Research frontiers

Follow-up studies based on the use of available imaging techniques to investigate, from different points of view, in vivo, the CD-involved intestinal wall and the response to different treatments.

Innovations and breakthroughs

The strengths of this study are: (1) The prospective collection of data; (2) the morphological assessment of CD stenosis; (3) the relatively long duration of the follow-up of patients with small bowel stenosis who had been treated with infliximab therapy; and (4) the study was not supported by any pharmaceutical company and the authors have no conflicts of interests.


These data suggest the presence of stenosis in patients with severe CD does not contraindicate anti-TNF treatment. If these data can be confirmed in an ad hoc randomized controlled study performed in a larger sample size, treatment with infliximab: (1) Could be indicated in patients with stenotic lesions requiring surgery; (2) may delay or even remove the need for surgery, and thus, favorably change the natural history of CD in patients with stenotic lesions of the small bowel.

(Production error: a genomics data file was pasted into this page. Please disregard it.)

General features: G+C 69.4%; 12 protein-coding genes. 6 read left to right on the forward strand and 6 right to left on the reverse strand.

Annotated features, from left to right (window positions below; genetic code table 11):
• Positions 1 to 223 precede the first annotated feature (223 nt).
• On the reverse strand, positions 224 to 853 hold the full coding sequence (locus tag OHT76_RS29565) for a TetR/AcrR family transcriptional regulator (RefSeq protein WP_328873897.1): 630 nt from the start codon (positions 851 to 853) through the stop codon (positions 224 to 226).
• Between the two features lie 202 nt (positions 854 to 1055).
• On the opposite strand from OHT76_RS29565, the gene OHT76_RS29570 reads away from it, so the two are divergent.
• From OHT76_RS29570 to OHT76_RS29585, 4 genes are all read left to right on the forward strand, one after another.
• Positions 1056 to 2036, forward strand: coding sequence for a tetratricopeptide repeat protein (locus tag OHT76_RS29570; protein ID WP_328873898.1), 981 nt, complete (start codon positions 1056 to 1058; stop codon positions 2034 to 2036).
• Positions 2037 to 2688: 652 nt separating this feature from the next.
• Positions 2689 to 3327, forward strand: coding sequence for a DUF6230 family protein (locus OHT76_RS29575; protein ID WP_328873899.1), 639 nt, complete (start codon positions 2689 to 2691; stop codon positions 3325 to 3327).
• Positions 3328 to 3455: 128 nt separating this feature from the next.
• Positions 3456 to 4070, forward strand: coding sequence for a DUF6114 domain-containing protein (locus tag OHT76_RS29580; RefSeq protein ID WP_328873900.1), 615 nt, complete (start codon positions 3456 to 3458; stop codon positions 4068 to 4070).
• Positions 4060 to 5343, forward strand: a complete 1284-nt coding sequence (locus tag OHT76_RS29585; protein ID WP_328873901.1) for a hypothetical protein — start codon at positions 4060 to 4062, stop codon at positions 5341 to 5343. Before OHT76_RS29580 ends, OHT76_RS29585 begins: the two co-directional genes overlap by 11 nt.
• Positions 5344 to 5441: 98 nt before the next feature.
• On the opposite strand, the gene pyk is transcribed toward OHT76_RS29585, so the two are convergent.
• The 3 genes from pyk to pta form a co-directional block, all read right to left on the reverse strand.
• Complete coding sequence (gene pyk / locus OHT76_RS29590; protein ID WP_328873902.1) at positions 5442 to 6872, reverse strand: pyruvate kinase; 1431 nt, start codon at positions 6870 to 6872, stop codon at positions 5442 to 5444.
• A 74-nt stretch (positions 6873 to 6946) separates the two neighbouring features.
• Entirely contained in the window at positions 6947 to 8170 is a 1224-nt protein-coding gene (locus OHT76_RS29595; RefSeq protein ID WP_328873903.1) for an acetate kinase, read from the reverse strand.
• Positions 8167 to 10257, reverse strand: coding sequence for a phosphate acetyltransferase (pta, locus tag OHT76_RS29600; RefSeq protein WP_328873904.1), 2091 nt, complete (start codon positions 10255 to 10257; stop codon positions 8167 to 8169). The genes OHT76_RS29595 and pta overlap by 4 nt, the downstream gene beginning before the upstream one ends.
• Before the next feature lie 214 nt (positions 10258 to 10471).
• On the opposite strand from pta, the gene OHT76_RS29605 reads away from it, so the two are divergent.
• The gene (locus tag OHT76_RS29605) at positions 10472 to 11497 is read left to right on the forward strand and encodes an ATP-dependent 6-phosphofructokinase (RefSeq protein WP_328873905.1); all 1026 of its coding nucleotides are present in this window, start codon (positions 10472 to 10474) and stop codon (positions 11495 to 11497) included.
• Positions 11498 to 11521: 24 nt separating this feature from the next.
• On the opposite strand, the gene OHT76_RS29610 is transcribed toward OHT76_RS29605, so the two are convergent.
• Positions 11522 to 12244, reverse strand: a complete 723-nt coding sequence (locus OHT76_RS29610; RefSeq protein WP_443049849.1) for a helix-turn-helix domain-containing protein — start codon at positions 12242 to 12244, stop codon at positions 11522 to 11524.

Small intestine contrast ultrasonography (SICUS) was not different from other structures (i.e bladder, gallbladder, stomach). Filling the small intestine with fluid enables visualization of the intestinal wall and lumen. Macrogol links to water that remains in the intestinal lumen. After the ingestion of 375 mL-500 mL of macrogol solution, it is possible to visualize the entire small intestine from the Treitz to the ileo-cecal valve.

Peer review

This is an interesting small series showing infliximab does not appear to have the major adverse effect on Crohn’s strictures that was at one time feared.


Peer reviewer: David S Rampton, Professor, Centre for Gastroenterology, Institute of Cell and Molecular Science, Queen Mary School of Medicine and Dentistry, London E1 2AD, United Kingdom